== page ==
Project description:Flowering crabapples are a series of precious ornamental woody plants. However, their growth and development are inhibited in the subtropical regions due to the weak photosynthesis under high-temperature environment in the summer. Chlorophyll a fluorescence transient and 2-dimensional electrophoresis (2-DE) analyses were conducted to investigate the response characteristics of photosynthesis under simulated 38 °C heat stress in leaves of Malus. 'Prairifire', a spring-red leaf cultivar of flowering crabapple with strong thermal adaptability. In the present study, the net photosynthetic rate (Pn) was significantly decreased during the heat shock process, which showed a similar trend to the stomatal conductance (Gs), indicating a sensitive stomatal behavior to heat stress. Moreover, an efficient reaction center in photosystem II (PSII), and a functionally intact oxygen-evolving complex (OEC) conferred strong photosynthetic adaptability under heat stress. The higher level of transketolase (TK) under 48-h heat shock treatment was considered a protective mechanism of photosynthetic apparatus. However, heat stress inhibited the functions of light harvesting complex II (LHCII), electron transport in PSII, and the levels of key enzymes in the Calvin cycle, which were considered as the reasons causing an increase in the proportion of non-stomatal restrictions.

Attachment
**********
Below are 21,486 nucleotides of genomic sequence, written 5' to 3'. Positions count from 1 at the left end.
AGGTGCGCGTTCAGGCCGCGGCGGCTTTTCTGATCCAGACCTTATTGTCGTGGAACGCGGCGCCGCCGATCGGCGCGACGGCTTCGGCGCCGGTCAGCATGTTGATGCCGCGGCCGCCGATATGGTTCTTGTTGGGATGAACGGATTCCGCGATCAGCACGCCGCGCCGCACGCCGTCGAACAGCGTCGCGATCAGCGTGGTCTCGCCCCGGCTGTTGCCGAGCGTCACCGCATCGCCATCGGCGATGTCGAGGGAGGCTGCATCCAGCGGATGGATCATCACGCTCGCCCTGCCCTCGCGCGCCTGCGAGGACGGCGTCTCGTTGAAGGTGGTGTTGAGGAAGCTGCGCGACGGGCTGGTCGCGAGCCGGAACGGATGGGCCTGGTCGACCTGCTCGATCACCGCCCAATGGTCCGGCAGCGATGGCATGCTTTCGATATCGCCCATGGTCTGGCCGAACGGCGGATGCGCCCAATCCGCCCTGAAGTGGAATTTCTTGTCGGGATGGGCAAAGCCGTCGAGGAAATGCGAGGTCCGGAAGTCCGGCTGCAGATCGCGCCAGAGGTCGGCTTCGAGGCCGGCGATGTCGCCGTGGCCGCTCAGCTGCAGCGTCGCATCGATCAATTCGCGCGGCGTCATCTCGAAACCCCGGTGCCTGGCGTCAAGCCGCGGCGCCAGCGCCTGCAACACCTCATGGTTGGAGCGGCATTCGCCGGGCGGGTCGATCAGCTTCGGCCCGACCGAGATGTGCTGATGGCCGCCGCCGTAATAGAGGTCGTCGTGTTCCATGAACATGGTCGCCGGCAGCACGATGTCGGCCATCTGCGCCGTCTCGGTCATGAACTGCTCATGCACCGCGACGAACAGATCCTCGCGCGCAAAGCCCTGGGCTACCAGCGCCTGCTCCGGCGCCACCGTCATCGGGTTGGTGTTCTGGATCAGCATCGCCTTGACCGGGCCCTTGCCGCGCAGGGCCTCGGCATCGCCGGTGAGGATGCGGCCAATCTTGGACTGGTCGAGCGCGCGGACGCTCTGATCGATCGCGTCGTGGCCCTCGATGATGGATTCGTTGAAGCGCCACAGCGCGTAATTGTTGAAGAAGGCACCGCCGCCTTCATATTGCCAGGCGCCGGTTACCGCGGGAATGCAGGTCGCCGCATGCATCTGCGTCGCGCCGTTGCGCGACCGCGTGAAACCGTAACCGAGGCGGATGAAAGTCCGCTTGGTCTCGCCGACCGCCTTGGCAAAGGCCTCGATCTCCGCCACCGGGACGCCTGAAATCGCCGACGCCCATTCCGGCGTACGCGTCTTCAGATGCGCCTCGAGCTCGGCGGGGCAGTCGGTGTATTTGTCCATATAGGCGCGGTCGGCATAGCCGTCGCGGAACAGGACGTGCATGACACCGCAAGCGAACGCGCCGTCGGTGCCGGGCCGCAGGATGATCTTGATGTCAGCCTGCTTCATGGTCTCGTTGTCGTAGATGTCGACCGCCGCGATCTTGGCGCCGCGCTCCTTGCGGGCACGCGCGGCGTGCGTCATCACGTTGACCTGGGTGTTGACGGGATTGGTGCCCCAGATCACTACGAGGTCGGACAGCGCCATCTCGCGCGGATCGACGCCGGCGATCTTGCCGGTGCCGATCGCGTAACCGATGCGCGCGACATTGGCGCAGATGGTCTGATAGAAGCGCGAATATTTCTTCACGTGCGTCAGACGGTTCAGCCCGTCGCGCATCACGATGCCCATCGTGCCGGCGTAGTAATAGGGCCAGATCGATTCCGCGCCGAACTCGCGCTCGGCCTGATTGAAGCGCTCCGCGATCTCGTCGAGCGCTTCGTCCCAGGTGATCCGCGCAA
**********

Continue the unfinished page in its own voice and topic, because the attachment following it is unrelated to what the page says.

Project description:Melatonin is important in the protection of plants suffering various forms of abiotic stress. The molecular mechanisms underlying the melatonin-mediated protection of their photosynthetic machinery are not completely resolved. This study investigates the effects of exogenous melatonin applications on salt-induced damage to the light reaction components of the photosynthetic machinery of tomato seedlings. The results showed that melatonin pretreatments can help maintain growth and net photosynthetic rate (PN) under salt stress conditions. Pretreatment with melatonin increased the effective quantum yield of photosystem II (?PSII), the photochemical quenching coefficient (qP) and the proportion of PSII centers that are "open" (qL) under saline conditions. In this way, damage to the photosynthetic electron transport chain (PET) in photosystem II (PSII) was mitigated. In addition, melatonin pretreatment facilitated the repair of PSII by maintaining the availability of D1 protein that was otherwise reduced by salinity. The ROS levels and the gene expressions of the chloroplast TRXs and PRXs were also investigated. Salt stress resulted in increased levels of reactive oxygen species (ROS), which were mitigated by melatonin. In tomato leaves under salt stress, the expressions of PRXs and TRXf declined but the expressions of TRXm1/4 and TRXm2 increased. Melatonin pretreatment promoted the expression of TRXf and the abundances of TRXf and TRXm gene products but had no effects on the expressions of PRXs. In summary, melatonin improves the photosynthetic activities of tomato seedlings under salt stress. The mechanism could be that: (1) Melatonin controls ROS levels and prevents damaging elevations of ROS caused by salt stress. (2) Melatonin facilitates the recovery of PET and D1 protein synthesis, thus enhancing the tolerance of photosynthetic activities to salinity. (3) Melatonin induces the expression of TRXf and regulates the abundance of TRXf and TRXm gene products, which may facilitate repair of the light reaction parts of the photosynthetic machinery.